Over the last several years, more businesses have migrated their sales models to online platforms like Amazon in pursuit of a broader, global customer base, with B2B sellers quickly following suit.
Now, as the pandemic continues to accelerate this digital shift, the small vendors on these marketplace platforms are discovering new challenges to the way they do business.
Among the biggest pain points for small- to medium-sized business (SMB) online sellers is a lack of access to affordable financing. Although digital marketplaces have democratized the opportunity to launch an online storefront — whether B2B or B2C — it has also left some of the smallest firms unable to secure funding thanks to a lack of a lengthy business track record.
“Over the last three to four years, there has been a disconnect between capital and eCommerce,” he said. “eCommerce has been here for a few years. But the capital for eCommerce is not there yet.”
In an interview with PYMNTS, Brintalos discussed the opportunity for invoice financing — also known as factoring — to adjust its own business model and fill in the financial needs of businesses selling online. Plus, he explained how this strategy can also open up invoice financing to tackle another key pain point of the online sales model: cross-border payments.
Direct To The Source
In traditional commerce, B2B transactions place a historically burdensome cash flow conundrum on small suppliers: It typically takes months for a vendor to be paid by its corporate customer.
In online commerce, whether B2B or B2C, this burden has shifted. Now, instead of waiting to be paid directly by the customer, businesses that sell via online marketplaces are instead forced to wait for payouts from the operators of such platforms, such as Amazon.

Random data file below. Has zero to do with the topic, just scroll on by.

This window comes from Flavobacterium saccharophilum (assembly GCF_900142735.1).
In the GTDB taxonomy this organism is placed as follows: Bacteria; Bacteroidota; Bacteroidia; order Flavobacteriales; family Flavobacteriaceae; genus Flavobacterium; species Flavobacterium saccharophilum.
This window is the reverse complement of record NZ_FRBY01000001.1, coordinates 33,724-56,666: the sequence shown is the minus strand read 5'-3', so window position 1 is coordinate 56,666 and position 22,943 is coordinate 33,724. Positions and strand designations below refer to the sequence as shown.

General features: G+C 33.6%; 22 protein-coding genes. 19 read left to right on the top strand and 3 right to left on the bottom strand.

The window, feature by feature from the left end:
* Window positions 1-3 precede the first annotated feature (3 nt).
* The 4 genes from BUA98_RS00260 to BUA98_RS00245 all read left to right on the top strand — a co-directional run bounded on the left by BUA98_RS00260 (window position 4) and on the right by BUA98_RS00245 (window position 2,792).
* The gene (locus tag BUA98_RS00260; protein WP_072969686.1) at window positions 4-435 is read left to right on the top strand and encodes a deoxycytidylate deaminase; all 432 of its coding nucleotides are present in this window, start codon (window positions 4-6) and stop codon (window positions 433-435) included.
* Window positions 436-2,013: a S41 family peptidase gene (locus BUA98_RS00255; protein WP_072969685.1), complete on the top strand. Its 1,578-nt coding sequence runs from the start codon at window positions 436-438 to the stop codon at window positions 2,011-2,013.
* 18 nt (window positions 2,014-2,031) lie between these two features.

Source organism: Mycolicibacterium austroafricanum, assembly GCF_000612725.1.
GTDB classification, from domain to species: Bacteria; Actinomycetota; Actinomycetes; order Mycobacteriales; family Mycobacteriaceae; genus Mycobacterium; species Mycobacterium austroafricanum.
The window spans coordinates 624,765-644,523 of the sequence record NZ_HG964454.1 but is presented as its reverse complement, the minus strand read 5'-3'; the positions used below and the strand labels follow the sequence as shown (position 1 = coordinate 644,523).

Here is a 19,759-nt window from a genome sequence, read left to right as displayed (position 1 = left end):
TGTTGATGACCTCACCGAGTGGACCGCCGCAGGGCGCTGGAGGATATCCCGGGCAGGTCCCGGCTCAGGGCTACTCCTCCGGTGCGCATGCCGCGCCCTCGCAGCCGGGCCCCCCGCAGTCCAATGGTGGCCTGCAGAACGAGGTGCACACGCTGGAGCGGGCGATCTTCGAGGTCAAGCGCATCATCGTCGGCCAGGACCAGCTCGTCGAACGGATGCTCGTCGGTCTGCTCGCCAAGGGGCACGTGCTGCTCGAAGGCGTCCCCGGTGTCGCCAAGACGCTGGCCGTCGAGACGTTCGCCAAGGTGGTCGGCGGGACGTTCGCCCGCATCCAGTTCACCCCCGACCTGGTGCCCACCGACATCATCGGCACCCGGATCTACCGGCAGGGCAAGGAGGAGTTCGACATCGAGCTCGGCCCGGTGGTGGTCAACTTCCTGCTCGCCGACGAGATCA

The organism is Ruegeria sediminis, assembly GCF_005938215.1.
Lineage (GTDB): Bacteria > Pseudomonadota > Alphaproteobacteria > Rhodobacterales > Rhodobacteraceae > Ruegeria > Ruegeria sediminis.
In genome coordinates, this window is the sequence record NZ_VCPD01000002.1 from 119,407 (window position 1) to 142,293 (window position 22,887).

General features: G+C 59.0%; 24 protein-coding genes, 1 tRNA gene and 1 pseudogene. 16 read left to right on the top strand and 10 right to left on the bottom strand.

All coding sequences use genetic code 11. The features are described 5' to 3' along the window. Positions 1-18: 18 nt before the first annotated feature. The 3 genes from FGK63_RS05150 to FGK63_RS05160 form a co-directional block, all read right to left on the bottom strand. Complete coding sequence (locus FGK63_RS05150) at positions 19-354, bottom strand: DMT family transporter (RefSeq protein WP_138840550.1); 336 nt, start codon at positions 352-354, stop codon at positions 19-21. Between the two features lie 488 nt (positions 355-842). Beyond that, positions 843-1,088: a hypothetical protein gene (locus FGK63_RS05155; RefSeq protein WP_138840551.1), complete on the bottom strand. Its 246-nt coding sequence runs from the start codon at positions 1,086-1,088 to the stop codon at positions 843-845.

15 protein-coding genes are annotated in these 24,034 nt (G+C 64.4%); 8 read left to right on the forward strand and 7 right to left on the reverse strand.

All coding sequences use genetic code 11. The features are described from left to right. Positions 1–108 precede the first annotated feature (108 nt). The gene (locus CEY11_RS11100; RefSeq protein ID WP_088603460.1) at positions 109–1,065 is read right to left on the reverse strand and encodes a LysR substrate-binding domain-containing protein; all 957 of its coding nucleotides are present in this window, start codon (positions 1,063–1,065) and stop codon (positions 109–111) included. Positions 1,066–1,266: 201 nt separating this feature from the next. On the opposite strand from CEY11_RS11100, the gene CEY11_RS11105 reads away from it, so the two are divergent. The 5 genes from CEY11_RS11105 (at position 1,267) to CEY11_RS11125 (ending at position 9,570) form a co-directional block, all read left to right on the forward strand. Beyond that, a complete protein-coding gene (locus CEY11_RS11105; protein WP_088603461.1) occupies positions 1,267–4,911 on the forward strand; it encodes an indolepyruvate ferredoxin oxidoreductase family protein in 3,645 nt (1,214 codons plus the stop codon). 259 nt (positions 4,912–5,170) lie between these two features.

While invoice financing can be a valuable asset to connect vendors to those payments more quickly, Brintalos explained that traditional factoring workflows cannot seamlessly fit into the eCommerce equation.
“In traditional invoice discounting and receivables financing, verification of the receivables is the main risk and one of the big overhead costs of running this kind of business,” he said. “In simple terms, when I want to discount my invoice, I need to provide the physical invoice to the funder, who needs to verify the invoice. That verification process comes with some risk and overhead at the same time.”
The risk, he explained, stems from the fact that there may be errors or even fraud if a funder relies on the supplier to determine how much money the company is owed.
But through application program interface (API) integration, invoice financing solutions have the opportunity to integrate directly into that marketplace and verify an invoice from the source — a platform like Amazon — to mitigate that risk.
The Cross-Border Payments Opportunity
While access to funds is a key area of friction for small eCommerce sellers, it’s not the only challenge SMBs face as they migrate online. The opportunity to reach customers across borders widens significantly as a result of digital marketplaces, but this can create new challenges in terms of a company’s ability to receive funds in their local currency, and then use those funds to pay vendors in different jurisdictions.
Marketplace operators will often charge a seller a fee to convert earned sales into their preferred currency, as Brintalos explained. But invoice financing can sit within that payout workflow to connect businesses to funds without the traditionally high foreign exchange (FX) conversion cost.
By combining cross-border payments and receivables financing, businesses can be more strategic about their financing costs and ease the friction of operating within a global digital marketplace.
New friction points will emerge that will impact the flow of funds and working capital management, too. Between the proliferation of B2C, B2B and direct-to-consumer (D2C) online sales models, as well as new digital marketplace models from online food ordering sites to gig economy platforms to wholesale portals, the opportunity for invoice financing to accelerate payouts to SMBs within these ecosystems will expand.
The pandemic has accelerated the rise of eCommerce, said Brintalos, and through API integration, receivables financing can mitigate risk, accelerate underwriting and connect businesses to more affordable funds while they await payment from their marketplace operators.